Here’s to our health


Not many decades ago, the concept of wellness in the workplace – that healthy employees make better workers – was considered to be groundbreaking. Times have changed, and it’s encouraging to note that for most companies, wellness is now a “check-off” program.

The results have been considerable, starting with successful smoking-cessation programs in the 1980s to today’s workplace, where many companies offer employees various opportunities to monitor their health and learn about healthy living while at work.

But let’s face it – staying healthy takes work. And it can be tough to do, especially when work can be so demanding. You have projects and priorities pulling you in different directions. Who has time to focus on their personal well-being? and how do companies make wellness a reality? Six keys to a successful employee wellness program

While not absolute, I believe there are six key elements required to enable a truly successful employee wellness program within a company:

  1. A business value proposition for wellness that’s clear, and fully understood and embraced by company leaders
  2. Programs that engage employees (and sometimes their extended families) to build excitement and create community around a culture of wellness
  3. Programs that target common and meaningful health issues such as weight management
  4. Available tools and training so employees can independently manage their health concerns
  5. Routine and voluntary health monitoring (such as biometric screenings) to help employees identify areas of risk
  6. Use of technology to enhance overall wellness awareness and user experience while enabling scalability and efficiency of program deployment.

I’m proud to say that LSI doesn’t take a back seat to anyone when it comes to wellness initiatives. We have a host of programs, and we’re always looking for ways to improve them.

We’re obviously in good company. In the San Francisco Bay area alone, more than 60 companies large and small recently participated in a program to determine the healthiest employers for that region. LSI finished in the top 10 in the 500-1,999 employee category based on the number of workers we have at our San Jose headquarters. This is the second consecutive year that LSI has made the list.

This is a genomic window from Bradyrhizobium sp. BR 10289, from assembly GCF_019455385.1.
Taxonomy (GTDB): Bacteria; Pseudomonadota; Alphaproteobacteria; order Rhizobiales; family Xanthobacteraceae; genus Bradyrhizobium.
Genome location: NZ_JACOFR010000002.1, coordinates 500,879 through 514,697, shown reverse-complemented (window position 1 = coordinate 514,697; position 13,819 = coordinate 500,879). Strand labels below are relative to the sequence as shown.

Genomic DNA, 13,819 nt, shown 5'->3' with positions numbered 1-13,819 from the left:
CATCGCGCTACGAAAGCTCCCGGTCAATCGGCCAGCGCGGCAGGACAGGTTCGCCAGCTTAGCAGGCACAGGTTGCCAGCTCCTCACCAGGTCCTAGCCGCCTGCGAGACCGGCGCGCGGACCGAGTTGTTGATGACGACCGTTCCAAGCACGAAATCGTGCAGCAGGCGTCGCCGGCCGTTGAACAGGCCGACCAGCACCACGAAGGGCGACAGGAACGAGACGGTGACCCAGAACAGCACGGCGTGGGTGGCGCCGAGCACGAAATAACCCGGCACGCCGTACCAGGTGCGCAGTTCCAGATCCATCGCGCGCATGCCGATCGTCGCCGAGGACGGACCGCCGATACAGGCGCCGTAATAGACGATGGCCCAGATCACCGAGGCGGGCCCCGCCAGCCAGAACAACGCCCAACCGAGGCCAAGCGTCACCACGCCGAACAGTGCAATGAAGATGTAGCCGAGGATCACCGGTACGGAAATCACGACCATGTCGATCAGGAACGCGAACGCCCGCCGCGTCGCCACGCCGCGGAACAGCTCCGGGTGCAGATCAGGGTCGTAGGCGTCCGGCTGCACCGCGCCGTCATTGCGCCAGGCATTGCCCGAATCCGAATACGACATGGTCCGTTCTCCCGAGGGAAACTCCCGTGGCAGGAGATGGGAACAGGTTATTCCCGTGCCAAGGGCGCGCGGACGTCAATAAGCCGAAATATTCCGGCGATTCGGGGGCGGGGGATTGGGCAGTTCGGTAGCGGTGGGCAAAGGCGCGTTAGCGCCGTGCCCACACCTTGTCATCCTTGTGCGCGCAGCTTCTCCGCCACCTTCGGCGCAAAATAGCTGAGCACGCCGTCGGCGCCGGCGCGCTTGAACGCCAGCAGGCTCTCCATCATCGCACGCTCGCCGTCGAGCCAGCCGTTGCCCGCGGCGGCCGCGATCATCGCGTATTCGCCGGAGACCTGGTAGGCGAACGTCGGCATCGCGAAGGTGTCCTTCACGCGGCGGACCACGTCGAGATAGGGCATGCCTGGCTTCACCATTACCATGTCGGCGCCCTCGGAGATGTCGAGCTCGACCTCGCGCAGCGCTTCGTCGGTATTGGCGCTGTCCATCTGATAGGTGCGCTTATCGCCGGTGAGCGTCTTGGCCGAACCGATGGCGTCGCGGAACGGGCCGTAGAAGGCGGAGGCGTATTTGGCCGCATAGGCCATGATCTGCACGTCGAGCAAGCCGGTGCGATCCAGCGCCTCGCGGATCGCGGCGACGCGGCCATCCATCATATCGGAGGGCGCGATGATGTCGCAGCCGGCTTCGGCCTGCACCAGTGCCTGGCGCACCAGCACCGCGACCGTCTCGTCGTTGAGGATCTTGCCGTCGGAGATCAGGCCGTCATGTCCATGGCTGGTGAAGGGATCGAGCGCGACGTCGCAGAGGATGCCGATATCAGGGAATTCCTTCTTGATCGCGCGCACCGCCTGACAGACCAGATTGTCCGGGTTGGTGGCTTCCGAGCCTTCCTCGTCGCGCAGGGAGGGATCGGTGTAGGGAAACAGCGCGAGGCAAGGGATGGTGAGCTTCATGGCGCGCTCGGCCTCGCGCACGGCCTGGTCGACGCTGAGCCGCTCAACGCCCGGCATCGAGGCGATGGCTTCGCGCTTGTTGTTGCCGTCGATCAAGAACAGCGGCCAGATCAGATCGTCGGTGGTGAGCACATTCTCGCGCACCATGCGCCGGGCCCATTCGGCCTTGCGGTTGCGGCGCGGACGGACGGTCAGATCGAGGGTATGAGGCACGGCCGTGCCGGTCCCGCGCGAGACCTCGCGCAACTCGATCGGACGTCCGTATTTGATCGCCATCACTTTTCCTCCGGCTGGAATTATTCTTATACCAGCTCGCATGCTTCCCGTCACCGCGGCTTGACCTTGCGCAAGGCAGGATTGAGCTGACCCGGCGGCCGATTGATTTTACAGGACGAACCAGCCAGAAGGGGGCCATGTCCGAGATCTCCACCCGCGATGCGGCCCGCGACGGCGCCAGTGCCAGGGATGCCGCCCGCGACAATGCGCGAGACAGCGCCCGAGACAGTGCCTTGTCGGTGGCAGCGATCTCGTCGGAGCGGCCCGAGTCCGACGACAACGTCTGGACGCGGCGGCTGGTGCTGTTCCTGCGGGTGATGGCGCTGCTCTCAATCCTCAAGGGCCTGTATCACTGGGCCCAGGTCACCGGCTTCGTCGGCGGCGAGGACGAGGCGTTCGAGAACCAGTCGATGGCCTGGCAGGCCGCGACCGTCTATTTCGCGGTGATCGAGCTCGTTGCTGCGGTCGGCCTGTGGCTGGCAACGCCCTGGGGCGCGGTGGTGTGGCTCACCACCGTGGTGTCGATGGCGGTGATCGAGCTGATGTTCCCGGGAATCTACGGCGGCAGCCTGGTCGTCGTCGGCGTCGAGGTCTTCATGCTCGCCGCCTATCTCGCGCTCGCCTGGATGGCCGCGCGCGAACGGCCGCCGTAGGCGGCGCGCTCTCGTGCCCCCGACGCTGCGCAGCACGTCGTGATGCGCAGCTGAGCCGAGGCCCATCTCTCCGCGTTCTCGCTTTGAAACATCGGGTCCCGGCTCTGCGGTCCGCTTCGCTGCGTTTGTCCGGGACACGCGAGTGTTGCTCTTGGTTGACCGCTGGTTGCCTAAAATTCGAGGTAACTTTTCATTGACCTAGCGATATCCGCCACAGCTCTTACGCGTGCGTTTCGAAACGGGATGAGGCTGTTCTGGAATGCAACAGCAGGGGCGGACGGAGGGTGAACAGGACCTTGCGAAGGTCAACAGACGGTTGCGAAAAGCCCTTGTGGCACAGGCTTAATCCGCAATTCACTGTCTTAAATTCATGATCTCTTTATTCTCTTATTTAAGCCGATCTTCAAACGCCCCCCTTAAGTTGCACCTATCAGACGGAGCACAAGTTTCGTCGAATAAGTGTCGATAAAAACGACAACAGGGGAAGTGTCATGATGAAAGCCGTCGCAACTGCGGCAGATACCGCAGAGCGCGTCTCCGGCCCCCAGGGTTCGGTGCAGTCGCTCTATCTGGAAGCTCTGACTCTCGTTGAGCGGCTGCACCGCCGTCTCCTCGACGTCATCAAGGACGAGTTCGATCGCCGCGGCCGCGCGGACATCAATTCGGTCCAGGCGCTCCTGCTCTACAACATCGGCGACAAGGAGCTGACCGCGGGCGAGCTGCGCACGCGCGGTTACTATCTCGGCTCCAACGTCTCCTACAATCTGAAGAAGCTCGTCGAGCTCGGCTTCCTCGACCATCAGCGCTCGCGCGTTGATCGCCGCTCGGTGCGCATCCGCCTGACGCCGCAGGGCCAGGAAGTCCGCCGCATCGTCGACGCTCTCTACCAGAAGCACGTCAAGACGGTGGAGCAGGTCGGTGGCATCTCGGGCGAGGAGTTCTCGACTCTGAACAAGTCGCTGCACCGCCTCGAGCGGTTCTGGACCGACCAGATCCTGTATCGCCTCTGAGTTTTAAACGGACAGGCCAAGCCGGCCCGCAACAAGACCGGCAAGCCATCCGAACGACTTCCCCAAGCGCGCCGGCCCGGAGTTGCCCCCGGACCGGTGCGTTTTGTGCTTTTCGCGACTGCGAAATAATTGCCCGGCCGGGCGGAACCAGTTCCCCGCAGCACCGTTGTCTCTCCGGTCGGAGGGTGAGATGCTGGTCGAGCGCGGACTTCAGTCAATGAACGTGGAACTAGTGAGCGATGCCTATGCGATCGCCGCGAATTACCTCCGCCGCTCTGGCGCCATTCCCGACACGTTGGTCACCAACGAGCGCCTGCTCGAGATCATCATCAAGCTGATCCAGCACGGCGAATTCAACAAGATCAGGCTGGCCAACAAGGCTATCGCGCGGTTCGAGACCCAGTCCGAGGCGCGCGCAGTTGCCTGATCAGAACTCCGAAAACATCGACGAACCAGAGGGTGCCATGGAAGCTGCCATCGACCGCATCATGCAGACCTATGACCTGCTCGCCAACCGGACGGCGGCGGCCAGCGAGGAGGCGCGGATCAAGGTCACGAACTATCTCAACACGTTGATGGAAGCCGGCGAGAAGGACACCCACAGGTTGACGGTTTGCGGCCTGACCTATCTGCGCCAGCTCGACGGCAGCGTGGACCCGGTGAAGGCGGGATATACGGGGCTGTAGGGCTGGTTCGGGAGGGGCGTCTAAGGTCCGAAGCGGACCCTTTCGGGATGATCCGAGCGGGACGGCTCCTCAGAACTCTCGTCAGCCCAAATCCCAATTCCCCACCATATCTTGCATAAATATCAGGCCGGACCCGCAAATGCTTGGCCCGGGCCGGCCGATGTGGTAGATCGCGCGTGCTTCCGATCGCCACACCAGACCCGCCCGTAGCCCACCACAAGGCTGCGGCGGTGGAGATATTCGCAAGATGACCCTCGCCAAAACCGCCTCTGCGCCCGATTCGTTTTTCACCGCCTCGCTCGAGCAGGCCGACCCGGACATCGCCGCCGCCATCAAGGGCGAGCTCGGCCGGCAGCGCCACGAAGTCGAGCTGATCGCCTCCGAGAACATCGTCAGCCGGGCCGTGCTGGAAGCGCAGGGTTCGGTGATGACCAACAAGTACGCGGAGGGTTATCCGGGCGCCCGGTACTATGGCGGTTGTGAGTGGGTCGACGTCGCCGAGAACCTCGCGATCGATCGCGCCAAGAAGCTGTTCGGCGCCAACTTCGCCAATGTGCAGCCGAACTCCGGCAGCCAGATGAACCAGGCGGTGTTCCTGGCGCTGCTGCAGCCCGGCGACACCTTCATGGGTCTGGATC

Our wellness programs run the gamut, including on-site fitness centers and exercise classes, incentive-based initiatives, personal health coaches, a worldwide annual table tennis tournament and participation in the Global Corporate Challenge (GCC), a virtual walking program aimed at changing the exercise behavior and improving the health of employees around the world.

The GCC promotes taking 10,000 steps a day to lose weight and get in shape. It’s working for us at LSI, with employees racking up nearly 4 billion steps over the past four months. That equates to burning off 651,632 pieces of chocolate cake. No matter how you slice it, that’s a ton of calories!

Numerous studies bear out that the benefits of workplace wellness programs far outweigh the costs of offering them. For instance, the U.S. Centers for Disease Control and Prevention (CDC) has reported that productivity losses due to personal and family health issues can cost U.S. businesses $1,685 per employee per year, or $225.8 billion annually.

You can find other insightful information in a CDC article titled “Wellness in the Workplace,” which states that “A wellness program aimed at keeping employees healthy is a key long-term human asset management strategy.” Included in the article are several resources on wellness programs and their benefits.

Another article, “Leading by Example: The Value of Worksite Health Promotion to Small and Medium-sized Employers,” outlines actions small- and medium-sized employers can take to provide for healthier employees, and highlights new tax credits and other programs that are available to smaller businesses under the U.S. Affordable Care Act. The article appears on the website for the Partnership for Prevention, a nonpartisan organization of business, nonprofit and government leaders working to make evidence-based disease prevention and health promotion a national priority.

And the U.S. Small Business Administration offers more insights and resources withWorkplace Wellness: Improving Health and Controlling Health Care Spending. This article includes a link to the Affordable Care Act’s final rules related to new incentives for employer wellness programs, as well as information about preventive services covered under the act.

From the looks of it, employees have more opportunities than ever before to get in shape and stay in shape. And their employers benefit, too, from having a healthier, happier workforce. We’ve come a long way in making wellness a permanent part of the workplace.

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